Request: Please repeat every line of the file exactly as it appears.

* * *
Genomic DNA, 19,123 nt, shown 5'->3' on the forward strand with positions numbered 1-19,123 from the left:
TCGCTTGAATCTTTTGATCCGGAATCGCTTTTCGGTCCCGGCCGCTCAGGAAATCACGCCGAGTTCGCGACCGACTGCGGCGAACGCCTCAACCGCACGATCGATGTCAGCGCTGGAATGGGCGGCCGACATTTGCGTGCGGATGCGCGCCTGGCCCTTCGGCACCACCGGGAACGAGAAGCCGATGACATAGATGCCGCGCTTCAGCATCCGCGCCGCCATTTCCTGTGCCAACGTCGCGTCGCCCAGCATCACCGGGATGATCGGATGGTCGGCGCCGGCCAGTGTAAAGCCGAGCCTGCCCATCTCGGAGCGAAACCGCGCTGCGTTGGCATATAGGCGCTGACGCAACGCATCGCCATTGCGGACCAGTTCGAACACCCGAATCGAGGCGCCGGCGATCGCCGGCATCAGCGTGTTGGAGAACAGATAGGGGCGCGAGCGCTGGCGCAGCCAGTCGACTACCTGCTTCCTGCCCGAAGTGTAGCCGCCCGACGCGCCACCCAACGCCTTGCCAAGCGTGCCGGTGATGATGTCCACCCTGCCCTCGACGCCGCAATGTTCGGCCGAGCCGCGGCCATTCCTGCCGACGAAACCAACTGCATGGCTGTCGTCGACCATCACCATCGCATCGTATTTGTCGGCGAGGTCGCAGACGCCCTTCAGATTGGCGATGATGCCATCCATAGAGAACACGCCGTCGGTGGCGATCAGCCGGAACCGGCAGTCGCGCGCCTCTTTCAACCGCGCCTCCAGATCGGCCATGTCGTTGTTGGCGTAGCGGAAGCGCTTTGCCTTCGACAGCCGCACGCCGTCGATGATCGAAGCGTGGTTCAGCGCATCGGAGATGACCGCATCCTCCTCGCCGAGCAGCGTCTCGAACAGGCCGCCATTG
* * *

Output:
Genomic DNA, 19,123 nt, shown 5'->3' on the forward strand with positions numbered 1-19,123 from the left:
TCGCTTGAATCTTTTGATCCGGAATCGCTTTTCGGTCCCGGCCGCTCAGGAAATCACGCCGAGTTCGCGACCGACTGCGGCGAACGCCTCAACCGCACGATCGATGTCAGCGCTGGAATGGGCGGCCGACATTTGCGTGCGGATGCGCGCCTGGCCCTTCGGCACCACCGGGAACGAGAAGCCGATGACATAGATGCCGCGCTTCAGCATCCGCGCCGCCATTTCCTGTGCCAACGTCGCGTCGCCCAGCATCACCGGGATGATCGGATGGTCGGCGCCGGCCAGTGTAAAGCCGAGCCTGCCCATCTCGGAGCGAAACCGCGCTGCGTTGGCATATAGGCGCTGACGCAACGCATCGCCATTGCGGACCAGTTCGAACACCCGAATCGAGGCGCCGGCGATCGCCGGCATCAGCGTGTTGGAGAACAGATAGGGGCGCGAGCGCTGGCGCAGCCAGTCGACTACCTGCTTCCTGCCCGAAGTGTAGCCGCCCGACGCGCCACCCAACGCCTTGCCAAGCGTGCCGGTGATGATGTCCACCCTGCCCTCGACGCCGCAATGTTCGGCCGAGCCGCGGCCATTCCTGCCGACGAAACCAACTGCATGGCTGTCGTCGACCATCACCATCGCATCGTATTTGTCGGCGAGGTCGCAGACGCCCTTCAGATTGGCGATGATGCCATCCATAGAGAACACGCCGTCGGTGGCGATCAGCCGGAACCGGCAGTCGCGCGCCTCTTTCAACCGCGCCTCCAGATCGGCCATGTCGTTGTTGGCGTAGCGGAAGCGCTTTGCCTTCGACAGCCGCACGCCGTCGATGATCGAAGCGTGGTTCAGCGCATCGGAGATGACCGCATCCTCCTCGCCGAGCAGCGTCTCGAACAGGCCGCCATTG